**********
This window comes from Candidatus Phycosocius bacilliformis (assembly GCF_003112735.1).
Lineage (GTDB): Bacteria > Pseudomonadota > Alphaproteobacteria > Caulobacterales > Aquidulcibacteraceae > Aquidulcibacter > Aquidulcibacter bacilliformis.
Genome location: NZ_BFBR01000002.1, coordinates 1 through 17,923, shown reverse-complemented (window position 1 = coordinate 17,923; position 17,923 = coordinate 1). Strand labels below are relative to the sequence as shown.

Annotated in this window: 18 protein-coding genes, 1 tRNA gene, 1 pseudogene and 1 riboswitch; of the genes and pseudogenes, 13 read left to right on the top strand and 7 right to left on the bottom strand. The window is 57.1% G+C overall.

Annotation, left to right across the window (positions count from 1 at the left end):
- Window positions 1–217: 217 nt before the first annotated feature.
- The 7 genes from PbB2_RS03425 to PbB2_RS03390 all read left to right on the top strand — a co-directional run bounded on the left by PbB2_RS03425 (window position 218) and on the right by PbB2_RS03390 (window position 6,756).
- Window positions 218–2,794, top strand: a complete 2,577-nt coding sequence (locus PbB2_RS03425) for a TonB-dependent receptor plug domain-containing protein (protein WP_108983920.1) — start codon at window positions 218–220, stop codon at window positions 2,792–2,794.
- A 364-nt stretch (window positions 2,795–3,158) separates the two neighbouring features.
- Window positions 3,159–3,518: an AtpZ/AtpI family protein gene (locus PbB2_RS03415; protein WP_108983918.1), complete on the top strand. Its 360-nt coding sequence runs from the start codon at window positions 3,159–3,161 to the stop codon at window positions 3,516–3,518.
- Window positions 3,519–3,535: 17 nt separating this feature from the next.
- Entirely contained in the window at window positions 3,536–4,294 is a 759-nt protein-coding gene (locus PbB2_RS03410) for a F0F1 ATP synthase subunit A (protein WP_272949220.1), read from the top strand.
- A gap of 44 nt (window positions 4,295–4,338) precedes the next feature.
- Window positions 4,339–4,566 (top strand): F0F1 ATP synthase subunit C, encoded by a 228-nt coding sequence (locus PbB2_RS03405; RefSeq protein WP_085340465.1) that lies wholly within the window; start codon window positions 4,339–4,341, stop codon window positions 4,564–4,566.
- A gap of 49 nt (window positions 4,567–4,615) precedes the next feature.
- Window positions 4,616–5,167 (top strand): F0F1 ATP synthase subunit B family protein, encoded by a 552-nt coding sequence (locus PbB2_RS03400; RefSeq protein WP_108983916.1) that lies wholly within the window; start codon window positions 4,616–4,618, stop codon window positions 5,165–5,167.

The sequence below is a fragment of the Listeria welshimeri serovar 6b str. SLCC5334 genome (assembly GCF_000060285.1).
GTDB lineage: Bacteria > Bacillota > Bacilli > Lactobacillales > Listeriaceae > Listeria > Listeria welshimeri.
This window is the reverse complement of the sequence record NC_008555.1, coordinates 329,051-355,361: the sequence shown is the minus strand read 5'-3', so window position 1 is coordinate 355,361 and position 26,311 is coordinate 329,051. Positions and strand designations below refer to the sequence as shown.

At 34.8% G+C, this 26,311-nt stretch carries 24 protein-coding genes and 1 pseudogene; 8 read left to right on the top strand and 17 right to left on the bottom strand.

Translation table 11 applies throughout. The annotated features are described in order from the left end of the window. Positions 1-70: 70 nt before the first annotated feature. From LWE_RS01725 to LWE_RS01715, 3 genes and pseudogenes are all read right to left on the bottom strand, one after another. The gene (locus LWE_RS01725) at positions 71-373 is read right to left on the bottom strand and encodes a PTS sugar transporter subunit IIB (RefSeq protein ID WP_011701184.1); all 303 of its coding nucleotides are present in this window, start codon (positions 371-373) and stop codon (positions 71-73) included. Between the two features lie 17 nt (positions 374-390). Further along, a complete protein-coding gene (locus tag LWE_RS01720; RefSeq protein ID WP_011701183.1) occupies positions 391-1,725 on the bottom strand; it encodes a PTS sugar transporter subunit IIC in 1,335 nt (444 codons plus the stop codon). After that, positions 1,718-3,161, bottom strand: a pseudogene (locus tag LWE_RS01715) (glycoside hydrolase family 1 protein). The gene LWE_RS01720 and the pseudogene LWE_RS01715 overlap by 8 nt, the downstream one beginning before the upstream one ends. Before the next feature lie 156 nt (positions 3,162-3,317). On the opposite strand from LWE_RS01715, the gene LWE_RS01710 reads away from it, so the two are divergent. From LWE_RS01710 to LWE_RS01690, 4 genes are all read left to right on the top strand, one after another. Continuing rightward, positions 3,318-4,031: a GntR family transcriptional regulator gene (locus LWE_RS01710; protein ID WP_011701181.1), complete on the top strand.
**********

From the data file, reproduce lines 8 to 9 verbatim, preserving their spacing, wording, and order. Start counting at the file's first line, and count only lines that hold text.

- Window positions 218–2,794, top strand: a complete 2,577-nt coding sequence (locus PbB2_RS03425) for a TonB-dependent receptor plug domain-containing protein (protein WP_108983920.1) — start codon at window positions 218–220, stop codon at window positions 2,792–2,794.
- A 364-nt stretch (window positions 2,795–3,158) separates the two neighbouring features.